how does methadone treatment work

How Does Methadone Treatment Work?

Methadone treatment has been one of the most reliable methods used to treat addiction to dangerous drugs, including heroin and other opioids. If you or a loved one has developed an addiction, it may be time to consider methadone treatment as an option.

In this article, we’re exploring a common question among people interested in overcoming an addiction to heroin and other opioids – how does methadone treatment work?

How Does Methadone Treatment Work

Methadone treatment is one example of pharmacotherapy – the use of pharmaceuticals, like antidepressants, in the treatment of a mental disorder (in this case addiction).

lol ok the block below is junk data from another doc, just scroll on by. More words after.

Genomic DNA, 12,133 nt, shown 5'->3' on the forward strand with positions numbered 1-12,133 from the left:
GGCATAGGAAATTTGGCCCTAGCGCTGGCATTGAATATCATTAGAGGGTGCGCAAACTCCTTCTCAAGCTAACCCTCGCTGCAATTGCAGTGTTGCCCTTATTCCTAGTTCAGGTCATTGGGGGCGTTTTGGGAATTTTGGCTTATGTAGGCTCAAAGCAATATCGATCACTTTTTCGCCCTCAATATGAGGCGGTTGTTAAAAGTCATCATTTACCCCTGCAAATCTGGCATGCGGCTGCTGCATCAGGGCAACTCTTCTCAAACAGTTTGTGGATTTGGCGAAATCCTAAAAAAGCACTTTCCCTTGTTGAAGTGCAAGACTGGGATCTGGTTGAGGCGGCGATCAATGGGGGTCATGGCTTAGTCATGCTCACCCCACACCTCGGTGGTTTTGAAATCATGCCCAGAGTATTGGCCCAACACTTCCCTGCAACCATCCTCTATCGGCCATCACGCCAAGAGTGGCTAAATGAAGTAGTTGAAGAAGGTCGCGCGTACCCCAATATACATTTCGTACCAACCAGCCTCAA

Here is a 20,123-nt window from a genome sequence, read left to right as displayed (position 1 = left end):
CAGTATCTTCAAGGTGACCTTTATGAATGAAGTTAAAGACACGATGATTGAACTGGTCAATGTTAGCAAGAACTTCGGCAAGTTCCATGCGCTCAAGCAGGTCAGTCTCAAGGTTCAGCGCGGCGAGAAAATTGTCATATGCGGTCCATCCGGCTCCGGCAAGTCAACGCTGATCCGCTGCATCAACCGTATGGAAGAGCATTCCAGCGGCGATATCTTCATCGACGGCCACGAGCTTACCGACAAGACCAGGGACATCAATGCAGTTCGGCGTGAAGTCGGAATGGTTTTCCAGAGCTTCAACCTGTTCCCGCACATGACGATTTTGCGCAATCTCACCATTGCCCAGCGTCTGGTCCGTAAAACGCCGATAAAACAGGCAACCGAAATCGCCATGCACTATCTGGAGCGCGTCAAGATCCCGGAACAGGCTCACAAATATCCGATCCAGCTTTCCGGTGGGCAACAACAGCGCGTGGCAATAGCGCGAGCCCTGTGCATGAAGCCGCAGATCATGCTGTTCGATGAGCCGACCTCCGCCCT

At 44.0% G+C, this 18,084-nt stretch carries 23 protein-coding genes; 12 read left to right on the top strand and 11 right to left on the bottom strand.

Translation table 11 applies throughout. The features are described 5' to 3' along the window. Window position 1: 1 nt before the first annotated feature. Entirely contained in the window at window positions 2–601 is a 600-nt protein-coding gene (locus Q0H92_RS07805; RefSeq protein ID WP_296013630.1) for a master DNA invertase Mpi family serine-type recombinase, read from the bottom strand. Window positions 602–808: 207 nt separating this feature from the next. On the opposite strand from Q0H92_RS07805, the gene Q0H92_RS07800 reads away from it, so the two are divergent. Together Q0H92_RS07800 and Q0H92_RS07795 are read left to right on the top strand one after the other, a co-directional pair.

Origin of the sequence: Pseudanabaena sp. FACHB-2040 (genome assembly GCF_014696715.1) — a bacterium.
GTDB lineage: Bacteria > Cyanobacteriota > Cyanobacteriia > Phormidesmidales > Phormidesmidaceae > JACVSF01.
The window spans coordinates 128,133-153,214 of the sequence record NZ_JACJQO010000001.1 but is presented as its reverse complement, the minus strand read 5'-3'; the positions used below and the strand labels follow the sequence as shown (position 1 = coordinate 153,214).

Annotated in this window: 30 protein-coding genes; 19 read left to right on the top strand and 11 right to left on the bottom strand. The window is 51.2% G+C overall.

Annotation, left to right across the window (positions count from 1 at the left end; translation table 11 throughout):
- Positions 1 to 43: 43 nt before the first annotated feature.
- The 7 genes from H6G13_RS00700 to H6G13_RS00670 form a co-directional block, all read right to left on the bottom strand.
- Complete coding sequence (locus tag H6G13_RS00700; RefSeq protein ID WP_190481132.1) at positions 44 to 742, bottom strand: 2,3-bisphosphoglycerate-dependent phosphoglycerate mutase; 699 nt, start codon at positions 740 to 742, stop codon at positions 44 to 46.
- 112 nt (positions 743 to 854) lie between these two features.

Methadone is not the only kind of pharmaceutical drug used to for addiction treatment, but it is among the most common – and it is also the starter of a great many debates, namely around whether or not using methadone in the treatment of heroin addiction isn’t just creating a series of methadone addicts, and whether that’s a risk that should be taken.

But to discuss this, it’s important to first understand what methadone is, how it affects opioid use, and why it’s still a common practice to prescribe the drug in cases of opioid misuse.

So, how does methadone treatment work?

What Is Methadone?

Methadone has been the most reliable method to combat heroin addiction in the past few decades, providing a window of opportunity in the life of someone struggling with opioids necessary to help them get their life together and focus on building a robust, happier world without drug abuse.